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The coronavirus disease 2019 (COVID-19) pandemic has resulted in shortages of personal protective equipment (PPE), underscoring the urgent need for simple, efficient, and inexpensive methods to decontaminate masks and respirators exposed to severe acute respiratory coronavirus virus 2 (SARS-CoV-2). We hypothesized that methylene blue (MB) photochemical treatment, which has various clinical applications, could decontaminate PPE contaminated with coronavirus.
The 2 arms of the study included (1) PPE inoculation with coronaviruses followed by MB with light (MBL) decontamination treatment and (2) PPE treatment with MBL for 5 cycles of decontamination to determine maintenance of PPE performance.
MBL treatment was used to inactivate coronaviruses on 3 N95 filtering facepiece respirator (FFR) and 2 medical mask models. We inoculated FFR and medical mask materials with 3 coronaviruses, including SARS-CoV-2, and we treated them with 10 µM MB and exposed them to 50,000 lux of white light or 12,500 lux of red light for 30 minutes. In parallel, integrity was assessed after 5 cycles of decontamination using multiple US and international test methods, and the process was compared with the FDA-authorized vaporized hydrogen peroxide plus ozone (VHP+O3) decontamination method.
Overall, MBL robustly and consistently inactivated all 3 coronaviruses with 99.8% to >99.9% virus inactivation across all FFRs and medical masks tested. FFR and medical mask integrity was maintained after 5 cycles of MBL treatment, whereas 1 FFR model failed after 5 cycles of VHP+O3.
MBL treatment decontaminated respirators and masks by inactivating 3 tested coronaviruses without compromising integrity through 5 cycles of decontamination. MBL decontamination is effective, is low cost, and does not require specialized equipment, making it applicable in low- to high-resource settings.
Evaluation of the dizzy patient in the prehospital setting is a challenging task. A chief complaint of feeling lightheaded or dizzy is extremely common. Traditionally, dizziness is often subdivided into four different categories: lightheadedness, presyncope, disequilibrium and vertigo. It can be further subdivided into orthostatic dizziness and positional dizziness. This chapter discusses the physiology, categories, and key challenges of dizziness. In order to successfully approach patients who are complaining of dizziness, the EMS professional needs to understand how the brain perceives orientation in space and processes the signals to maintain an upright posture. He should focus on identifying life-threatening entities, including serious cardiac dysrhythmias or cardiac syncope; centrally mediated causes of vertigo; and life-threatening metabolic/electrolyte derangements. Obtaining a blood glucose level, acquiring a 12 lead ECG and performing a focused physical exam may help identify a subgroup of patients with immediately life-threatening conditions.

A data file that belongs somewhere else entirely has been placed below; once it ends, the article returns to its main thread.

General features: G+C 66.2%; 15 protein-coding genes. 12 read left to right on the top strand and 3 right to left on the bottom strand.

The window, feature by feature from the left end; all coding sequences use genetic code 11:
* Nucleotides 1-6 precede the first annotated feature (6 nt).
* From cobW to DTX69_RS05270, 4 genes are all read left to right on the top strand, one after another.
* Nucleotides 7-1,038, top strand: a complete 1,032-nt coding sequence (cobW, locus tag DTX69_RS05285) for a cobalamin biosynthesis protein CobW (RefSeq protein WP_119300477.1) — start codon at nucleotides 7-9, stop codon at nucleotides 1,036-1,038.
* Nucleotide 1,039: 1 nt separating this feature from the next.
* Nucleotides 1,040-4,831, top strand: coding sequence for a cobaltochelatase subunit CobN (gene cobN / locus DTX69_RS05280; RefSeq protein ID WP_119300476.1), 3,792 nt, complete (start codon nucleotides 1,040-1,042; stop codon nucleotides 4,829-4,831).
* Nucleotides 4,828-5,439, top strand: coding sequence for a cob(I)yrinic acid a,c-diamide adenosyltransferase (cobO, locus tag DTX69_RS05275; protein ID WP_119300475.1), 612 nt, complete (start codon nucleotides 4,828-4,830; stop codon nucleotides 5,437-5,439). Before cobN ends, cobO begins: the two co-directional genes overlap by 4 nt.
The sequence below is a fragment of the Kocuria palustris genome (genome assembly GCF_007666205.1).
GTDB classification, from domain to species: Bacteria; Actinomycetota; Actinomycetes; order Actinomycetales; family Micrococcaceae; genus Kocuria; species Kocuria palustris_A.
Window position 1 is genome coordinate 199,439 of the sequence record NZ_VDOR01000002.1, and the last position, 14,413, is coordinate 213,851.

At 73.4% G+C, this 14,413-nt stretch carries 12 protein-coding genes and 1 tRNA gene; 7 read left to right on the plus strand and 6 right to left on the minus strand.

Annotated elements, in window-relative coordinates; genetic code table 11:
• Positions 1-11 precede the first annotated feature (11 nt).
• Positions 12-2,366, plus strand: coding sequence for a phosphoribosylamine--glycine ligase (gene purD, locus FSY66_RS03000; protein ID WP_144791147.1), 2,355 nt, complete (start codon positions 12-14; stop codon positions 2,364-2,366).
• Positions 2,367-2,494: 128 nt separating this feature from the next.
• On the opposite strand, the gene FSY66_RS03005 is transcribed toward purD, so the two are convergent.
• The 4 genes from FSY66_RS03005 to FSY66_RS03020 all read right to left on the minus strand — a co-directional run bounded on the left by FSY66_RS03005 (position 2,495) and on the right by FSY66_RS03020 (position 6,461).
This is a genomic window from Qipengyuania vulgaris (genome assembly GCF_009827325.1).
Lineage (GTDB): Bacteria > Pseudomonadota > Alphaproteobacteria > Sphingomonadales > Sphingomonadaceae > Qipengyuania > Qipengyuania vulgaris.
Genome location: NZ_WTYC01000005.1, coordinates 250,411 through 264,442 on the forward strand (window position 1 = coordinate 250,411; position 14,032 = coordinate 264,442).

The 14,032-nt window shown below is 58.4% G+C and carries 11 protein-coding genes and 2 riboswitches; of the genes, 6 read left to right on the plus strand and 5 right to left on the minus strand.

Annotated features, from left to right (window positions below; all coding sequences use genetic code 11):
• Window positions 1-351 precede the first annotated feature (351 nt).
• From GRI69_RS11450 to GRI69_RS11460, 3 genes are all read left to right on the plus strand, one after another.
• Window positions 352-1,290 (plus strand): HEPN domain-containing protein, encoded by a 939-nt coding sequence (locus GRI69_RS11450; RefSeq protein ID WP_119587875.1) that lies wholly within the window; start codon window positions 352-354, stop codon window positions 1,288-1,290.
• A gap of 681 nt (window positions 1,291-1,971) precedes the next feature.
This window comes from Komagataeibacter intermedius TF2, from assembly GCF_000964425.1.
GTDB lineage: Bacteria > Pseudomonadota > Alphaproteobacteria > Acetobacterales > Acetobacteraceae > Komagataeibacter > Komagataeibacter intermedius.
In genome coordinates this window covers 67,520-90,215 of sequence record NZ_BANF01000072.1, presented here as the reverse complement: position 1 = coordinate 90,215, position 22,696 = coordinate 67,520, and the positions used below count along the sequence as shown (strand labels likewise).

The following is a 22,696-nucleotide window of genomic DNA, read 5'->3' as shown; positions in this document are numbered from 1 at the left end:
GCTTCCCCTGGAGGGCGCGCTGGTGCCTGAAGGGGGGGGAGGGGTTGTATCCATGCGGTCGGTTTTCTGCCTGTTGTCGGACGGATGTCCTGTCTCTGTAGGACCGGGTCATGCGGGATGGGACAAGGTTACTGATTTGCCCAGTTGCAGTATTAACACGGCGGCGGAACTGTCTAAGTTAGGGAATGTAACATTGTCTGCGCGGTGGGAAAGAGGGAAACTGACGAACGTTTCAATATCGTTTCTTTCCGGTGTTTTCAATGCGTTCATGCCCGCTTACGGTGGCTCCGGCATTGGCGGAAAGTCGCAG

To effectively respond to this relatively new, complex mandate it is essential to find effective models of coordination to ensure that medical and health services can meet the standards now expected in a disaster situation. This theme explored various models, noting both the strengths that can be built on and the weaknesses that still need to be overcome.
Details of the methods used are provided in the preceding paper. The chairs moderated all presentations and produced a summary that was presented to an assembly of all of the delegates. Since the findings from the Theme 1 and Theme 4 groups were similar, the chairs of both groups presided over one workshop that resulted in the generation of a set of Action Plans that then were reported to the collective group of all delegates.
The main points developed during the presentations and discussion included: (1) preplanning (predisaster goals), (2) information collection (assessment), (3) communication (materials and methods); and (4) response centres and personnel. There exists a need for institutionalization of processes for learning from experiences obtained from disasters.
Action plans presented include: (1) creation of an information and data clearinghouse on disaster management, (2) identification of incentives and disincentives for readiness and develop strategies and interventions, and (3) action on lessons learned from evidence-based research and practical experience.
There is an urgent need to proactively establish coordination and management procedures in advance of any crisis. A number of important insights for improvement in coordination and management during disasters emerged.
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